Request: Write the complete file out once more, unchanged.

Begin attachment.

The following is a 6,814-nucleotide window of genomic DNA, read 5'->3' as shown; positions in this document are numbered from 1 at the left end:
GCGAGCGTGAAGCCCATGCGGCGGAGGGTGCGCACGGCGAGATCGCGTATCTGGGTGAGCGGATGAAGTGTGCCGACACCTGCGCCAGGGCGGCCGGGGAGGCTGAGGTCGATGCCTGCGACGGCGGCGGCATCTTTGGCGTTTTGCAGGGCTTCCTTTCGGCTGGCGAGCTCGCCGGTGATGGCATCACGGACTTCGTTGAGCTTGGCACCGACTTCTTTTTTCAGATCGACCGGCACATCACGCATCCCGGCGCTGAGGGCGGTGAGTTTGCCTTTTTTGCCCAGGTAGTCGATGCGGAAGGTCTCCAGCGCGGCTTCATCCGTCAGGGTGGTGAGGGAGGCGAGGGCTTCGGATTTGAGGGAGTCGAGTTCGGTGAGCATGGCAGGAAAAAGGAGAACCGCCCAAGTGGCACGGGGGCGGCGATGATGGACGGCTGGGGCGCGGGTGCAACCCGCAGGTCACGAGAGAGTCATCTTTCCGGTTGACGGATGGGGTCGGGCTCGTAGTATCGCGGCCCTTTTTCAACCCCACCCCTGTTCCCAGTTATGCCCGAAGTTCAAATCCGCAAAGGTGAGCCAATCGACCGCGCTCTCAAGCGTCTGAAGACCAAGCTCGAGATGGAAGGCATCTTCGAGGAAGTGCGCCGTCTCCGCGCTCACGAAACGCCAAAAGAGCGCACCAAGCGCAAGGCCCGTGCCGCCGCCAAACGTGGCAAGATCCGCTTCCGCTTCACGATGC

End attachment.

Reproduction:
The following is a 6,814-nucleotide window of genomic DNA, read 5'->3' as shown; positions in this document are numbered from 1 at the left end:
GCGAGCGTGAAGCCCATGCGGCGGAGGGTGCGCACGGCGAGATCGCGTATCTGGGTGAGCGGATGAAGTGTGCCGACACCTGCGCCAGGGCGGCCGGGGAGGCTGAGGTCGATGCCTGCGACGGCGGCGGCATCTTTGGCGTTTTGCAGGGCTTCCTTTCGGCTGGCGAGCTCGCCGGTGATGGCATCACGGACTTCGTTGAGCTTGGCACCGACTTCTTTTTTCAGATCGACCGGCACATCACGCATCCCGGCGCTGAGGGCGGTGAGTTTGCCTTTTTTGCCCAGGTAGTCGATGCGGAAGGTCTCCAGCGCGGCTTCATCCGTCAGGGTGGTGAGGGAGGCGAGGGCTTCGGATTTGAGGGAGTCGAGTTCGGTGAGCATGGCAGGAAAAAGGAGAACCGCCCAAGTGGCACGGGGGCGGCGATGATGGACGGCTGGGGCGCGGGTGCAACCCGCAGGTCACGAGAGAGTCATCTTTCCGGTTGACGGATGGGGTCGGGCTCGTAGTATCGCGGCCCTTTTTCAACCCCACCCCTGTTCCCAGTTATGCCCGAAGTTCAAATCCGCAAAGGTGAGCCAATCGACCGCGCTCTCAAGCGTCTGAAGACCAAGCTCGAGATGGAAGGCATCTTCGAGGAAGTGCGCCGTCTCCGCGCTCACGAAACGCCAAAAGAGCGCACCAAGCGCAAGGCCCGTGCCGCCGCCAAACGTGGCAAGATCCGCTTCCGCTTCACGATGC